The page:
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The Sex Gurus

Excerpted from Sunday Life, The Sun-Herald Magazine
(part of Sydney Sun-Herald newspaper, June 23, 2002, p. 27-30)
When an actress from a top-rated television show writes a book about how to have an orgasm, you know the sex-therapy industry is thriving. But, asks George Epaminondas, just how expert are the sexperts?

Dr. David Schnarch, one of the world's preeminent sex and marriage therapists, commands an almost god-like presence in the sexpert world and, with a new book out, he's heading to Australia this month. An American clinical psychologist with 20 years' experience providing therapy to couples and the author of two paradigm-smashing books, Passionate Marriage and The Sexual Crucible, Schnarch is the Encyclopedia Britanica of sexperts, the rightful heir to William Masters and Virginia Johnson. Schnarch has probably affected more people through his books and workshops than any motivational speaker you can think of.

In his new book, Resurrecting Sex: Resolving Sexual Problems and Rejuvenating Your Relationship , the bible of conjugal rapprochement. The premise of the new work is that every couple encounters sexual problems at some point.

There are women who never feel highly aroused, those who have difficulty with orgasms, and other who experience pain during sex. Many men have problems getting or maintaining erections. A perennial complaint is that one person is less interested in sex than the other. Or maybe neither want to do it at all.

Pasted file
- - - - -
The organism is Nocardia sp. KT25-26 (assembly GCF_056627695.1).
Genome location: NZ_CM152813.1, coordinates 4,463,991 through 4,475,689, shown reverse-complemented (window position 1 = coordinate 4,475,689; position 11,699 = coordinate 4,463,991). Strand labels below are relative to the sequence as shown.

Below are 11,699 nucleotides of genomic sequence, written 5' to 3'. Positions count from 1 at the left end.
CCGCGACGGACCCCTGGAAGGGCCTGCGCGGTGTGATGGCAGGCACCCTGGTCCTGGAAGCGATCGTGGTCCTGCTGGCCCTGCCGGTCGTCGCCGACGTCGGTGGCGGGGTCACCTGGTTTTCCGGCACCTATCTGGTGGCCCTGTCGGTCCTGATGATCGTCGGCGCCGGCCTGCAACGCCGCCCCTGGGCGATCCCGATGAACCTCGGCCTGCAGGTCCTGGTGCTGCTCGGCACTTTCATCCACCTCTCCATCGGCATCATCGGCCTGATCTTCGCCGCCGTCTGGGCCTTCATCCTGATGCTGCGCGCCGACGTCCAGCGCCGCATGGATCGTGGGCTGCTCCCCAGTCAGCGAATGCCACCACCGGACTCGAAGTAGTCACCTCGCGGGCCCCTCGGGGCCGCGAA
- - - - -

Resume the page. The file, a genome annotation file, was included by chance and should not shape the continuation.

It's a complete system for a couple in trouble, says Schnarch, speaking from his clinic in the bucolic surrounds of Evergreen, Colorado, where he lives with his wife, Ruth Morehouse, also a therapist. Couples from around the globe seek out the pair for private tutelage. Schnarch prefers a non-pathological approach, and avoid ascribing blame to unhappy childhoods.

Another way his method differs from traditional therapy is his reasoning that communication alone is not enough to save a partnership. The Masters and Johnson approach is 'ask for what you want,' says Schnarch. And the expectation was that your partner was just dying to give it to you. But in marriage there's lots of withholding that goes on, lots of resentments that build up and sex is one of the places it is easy to do that kind of withholding.

With his silvery hair, long nose, and genteel manner, Schnarch, 55, has the countenance of an elder statesman in the sexpert kingdom. In the past decade, there have been countless other exponents biting at his heels. Consider the dizzying array of sex manuals with trumped-up titles and quick fix solutions writhing on the shelves: The Complete Idiots Guide to Amazing Sex; 203 Ways to Drive A Man Wild In Bed; When Someone You Love Is Kinky; and a new release by two gay American men with a so-called mouth on expertise of sword swallowing, Going Down: The Instinct Guide To Oral Sex.

Being a sexpert does not mean having a seamless personal life. They suffer from the same insecurities and upheavals as everyone else. Other sex experts like Jo-Ann Baker has been in a monogamous relationship for six years, Tracey Cox is currently single, so too Gabrielle Morrissey. As a married man, I know what it's like to have sexual problems, writes Schnarch in Resurrecting Sex. Asked to elaborate, he says, For me to say that I've had every sexual difficulty there is, I'm not telling the world that Ruth and I have bad sex. I'm not telling the world anything inadequate about me because that's the point of the book. The book is for couples who have sexual difficulties, which means all couples at least some time in their relationship.